No, if you are both currentlly living in Germany and you are not planning on moving back to the US now, you should get divorced in Germany. If you want to get divorced in the US, you need to actually move back there and the additional costs of a short-term move (or even faking a short-term move) will far outweigh any savings on legal fees.

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You can only get divorced in the US if you live there and meet the residency requirements of the state that you want to file in. It probably won’t work and you’ll have to file here. It doesn’t matter where you were married. 

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It's possible to get divorced under US law in Germany - if you are both US citizens, and both agree to do this (and the court agrees as well).

 

If your husband is not also a US citizen, you're pretty much stuck with getting divorced under German law, unless you move back to the US, and file in the US.  Note that if this is what you decide to do, your child cannot go with you unless your husband agrees to let the child go.

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Aside from the fact that it seems you might not meet the US residency requirements, I think it's more hassle that it is worth, and that since your life is focused in Germany and you have a child, you should finalize the divorce in Germany. I got divorced in the US from my non-US citizen wife. Since I wanted to remarry a German, in Germany, in order to get the proper documents, I needed to get all of the US (NYS) divorce paperwork translated to German, with an Apostille. Then the Bürgeramt had to take my paperwork through another process to get the paperwork formally recognized in Germany (this was done through one of the courts in Berlin), and that took a few months. Between translations, Apostilles, delivery costs, and the formal court recognition, the costs will probably end up being higher. Just get divorced in Germany.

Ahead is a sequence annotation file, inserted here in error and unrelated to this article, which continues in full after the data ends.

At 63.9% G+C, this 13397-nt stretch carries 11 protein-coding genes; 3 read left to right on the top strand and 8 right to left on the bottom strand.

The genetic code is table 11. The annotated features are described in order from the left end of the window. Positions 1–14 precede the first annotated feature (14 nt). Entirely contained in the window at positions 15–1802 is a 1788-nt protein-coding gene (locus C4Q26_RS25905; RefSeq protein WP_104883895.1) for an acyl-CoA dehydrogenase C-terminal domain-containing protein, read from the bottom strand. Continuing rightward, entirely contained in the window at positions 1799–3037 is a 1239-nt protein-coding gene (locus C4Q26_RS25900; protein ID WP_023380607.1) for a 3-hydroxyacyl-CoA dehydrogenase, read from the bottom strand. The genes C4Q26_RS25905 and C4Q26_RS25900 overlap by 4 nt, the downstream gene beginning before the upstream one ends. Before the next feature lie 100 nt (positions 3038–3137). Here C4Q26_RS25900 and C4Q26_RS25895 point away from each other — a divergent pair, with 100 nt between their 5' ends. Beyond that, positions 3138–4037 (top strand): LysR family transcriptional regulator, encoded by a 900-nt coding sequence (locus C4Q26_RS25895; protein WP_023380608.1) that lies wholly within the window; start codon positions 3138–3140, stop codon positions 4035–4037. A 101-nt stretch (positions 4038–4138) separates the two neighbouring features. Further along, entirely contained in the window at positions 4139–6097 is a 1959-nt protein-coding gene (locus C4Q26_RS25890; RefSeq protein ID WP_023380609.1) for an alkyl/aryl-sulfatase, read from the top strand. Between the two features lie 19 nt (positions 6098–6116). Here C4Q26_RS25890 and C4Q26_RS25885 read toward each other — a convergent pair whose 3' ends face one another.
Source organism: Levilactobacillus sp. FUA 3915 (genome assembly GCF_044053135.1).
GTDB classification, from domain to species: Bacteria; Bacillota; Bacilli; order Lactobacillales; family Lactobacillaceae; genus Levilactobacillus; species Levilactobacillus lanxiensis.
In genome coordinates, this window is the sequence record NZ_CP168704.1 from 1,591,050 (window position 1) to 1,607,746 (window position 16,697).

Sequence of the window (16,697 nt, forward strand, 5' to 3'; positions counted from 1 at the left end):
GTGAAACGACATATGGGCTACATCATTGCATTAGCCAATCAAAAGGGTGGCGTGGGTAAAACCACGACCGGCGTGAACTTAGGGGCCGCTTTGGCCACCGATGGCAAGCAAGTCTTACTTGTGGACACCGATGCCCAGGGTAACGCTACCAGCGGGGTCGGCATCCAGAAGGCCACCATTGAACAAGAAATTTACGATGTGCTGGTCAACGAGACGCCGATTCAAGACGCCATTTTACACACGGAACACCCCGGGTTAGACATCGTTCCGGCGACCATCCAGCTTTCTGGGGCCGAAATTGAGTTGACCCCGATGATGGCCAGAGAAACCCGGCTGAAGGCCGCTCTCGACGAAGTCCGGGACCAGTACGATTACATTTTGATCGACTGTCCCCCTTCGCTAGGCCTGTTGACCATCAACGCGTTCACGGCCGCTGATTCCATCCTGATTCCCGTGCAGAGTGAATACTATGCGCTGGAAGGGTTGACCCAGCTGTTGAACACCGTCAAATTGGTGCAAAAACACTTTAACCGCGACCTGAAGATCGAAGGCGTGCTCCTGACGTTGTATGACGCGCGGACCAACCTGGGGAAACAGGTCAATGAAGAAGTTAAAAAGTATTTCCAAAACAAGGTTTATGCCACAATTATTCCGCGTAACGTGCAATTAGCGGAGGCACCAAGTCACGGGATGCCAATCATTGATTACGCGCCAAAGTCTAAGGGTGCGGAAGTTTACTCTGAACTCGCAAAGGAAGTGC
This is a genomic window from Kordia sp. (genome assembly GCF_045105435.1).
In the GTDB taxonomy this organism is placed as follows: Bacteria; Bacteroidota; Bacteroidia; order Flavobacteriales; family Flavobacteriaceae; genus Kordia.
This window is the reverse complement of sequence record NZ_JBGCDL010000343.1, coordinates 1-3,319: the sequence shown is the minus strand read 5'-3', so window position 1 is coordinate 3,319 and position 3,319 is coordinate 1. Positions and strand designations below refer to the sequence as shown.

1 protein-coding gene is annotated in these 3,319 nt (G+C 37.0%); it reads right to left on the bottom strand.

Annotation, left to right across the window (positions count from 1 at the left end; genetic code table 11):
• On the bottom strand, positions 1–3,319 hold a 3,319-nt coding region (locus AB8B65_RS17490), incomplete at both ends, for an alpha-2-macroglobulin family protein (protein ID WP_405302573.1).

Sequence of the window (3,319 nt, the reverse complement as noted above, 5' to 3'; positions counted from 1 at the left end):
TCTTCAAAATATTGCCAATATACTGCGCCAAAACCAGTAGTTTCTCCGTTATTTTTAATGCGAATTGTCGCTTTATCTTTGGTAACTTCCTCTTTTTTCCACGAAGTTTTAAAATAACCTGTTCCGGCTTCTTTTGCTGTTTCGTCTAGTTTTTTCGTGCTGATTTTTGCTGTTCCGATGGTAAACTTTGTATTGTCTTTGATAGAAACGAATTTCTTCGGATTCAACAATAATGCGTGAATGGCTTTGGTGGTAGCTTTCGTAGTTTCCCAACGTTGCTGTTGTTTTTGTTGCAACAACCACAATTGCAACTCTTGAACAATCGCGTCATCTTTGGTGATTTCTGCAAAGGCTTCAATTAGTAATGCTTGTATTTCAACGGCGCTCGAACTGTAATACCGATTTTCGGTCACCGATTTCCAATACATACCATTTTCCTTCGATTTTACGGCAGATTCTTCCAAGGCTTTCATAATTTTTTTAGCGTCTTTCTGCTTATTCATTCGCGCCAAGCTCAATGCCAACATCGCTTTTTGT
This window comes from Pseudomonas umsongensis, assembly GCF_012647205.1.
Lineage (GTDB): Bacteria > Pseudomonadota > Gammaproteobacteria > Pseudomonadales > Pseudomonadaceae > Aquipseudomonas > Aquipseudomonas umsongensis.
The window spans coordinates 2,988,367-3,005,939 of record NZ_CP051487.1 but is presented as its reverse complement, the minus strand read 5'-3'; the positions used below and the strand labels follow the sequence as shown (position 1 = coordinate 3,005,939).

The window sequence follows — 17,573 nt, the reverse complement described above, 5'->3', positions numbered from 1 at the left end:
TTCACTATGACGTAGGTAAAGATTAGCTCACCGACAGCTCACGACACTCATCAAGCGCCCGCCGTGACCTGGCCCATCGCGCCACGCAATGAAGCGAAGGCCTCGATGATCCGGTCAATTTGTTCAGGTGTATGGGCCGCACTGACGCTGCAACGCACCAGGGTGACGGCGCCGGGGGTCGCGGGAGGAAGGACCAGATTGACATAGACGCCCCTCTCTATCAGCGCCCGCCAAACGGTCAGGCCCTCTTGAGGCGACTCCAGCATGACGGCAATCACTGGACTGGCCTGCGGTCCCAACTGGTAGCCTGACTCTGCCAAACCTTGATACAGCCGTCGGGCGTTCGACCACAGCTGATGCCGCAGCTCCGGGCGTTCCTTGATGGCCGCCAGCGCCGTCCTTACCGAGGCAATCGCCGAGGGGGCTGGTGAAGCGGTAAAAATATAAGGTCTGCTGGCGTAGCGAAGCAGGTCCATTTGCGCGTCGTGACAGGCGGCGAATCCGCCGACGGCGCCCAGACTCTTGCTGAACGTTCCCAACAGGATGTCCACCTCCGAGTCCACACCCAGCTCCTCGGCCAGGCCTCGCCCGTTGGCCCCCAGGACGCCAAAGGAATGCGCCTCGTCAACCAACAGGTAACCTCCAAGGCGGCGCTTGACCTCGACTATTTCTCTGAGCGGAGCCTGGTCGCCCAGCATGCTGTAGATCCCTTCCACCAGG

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One other thing I learned the hard way...get your own attorney.  No matter how amicable you think things are between you and your soon-to-be-ex, you will give up more than you should if you don’t have your own representation.

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Thanks everyone for the advice. Yes, it's bound to be a pain no matter what. I'm considering moving back to the States at some point, so maybe I'll wait to divorce then. At the moment it's not urgent, but it would be good to be able to psychologically move on!

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My 2 cents (American, married in the US to a German, got divorced in Germany in 2017):

 

As you already have the retirement Ausgleich and as it seems child support will be agreed on soon, just go ahead and file here.

 

It‘s not really much hassle, it just takes its time: 9 months in Darmstadt in 2017 (mind you that included the retirement stuff).

 

I can look through my paperwork for the fees if you‘d like.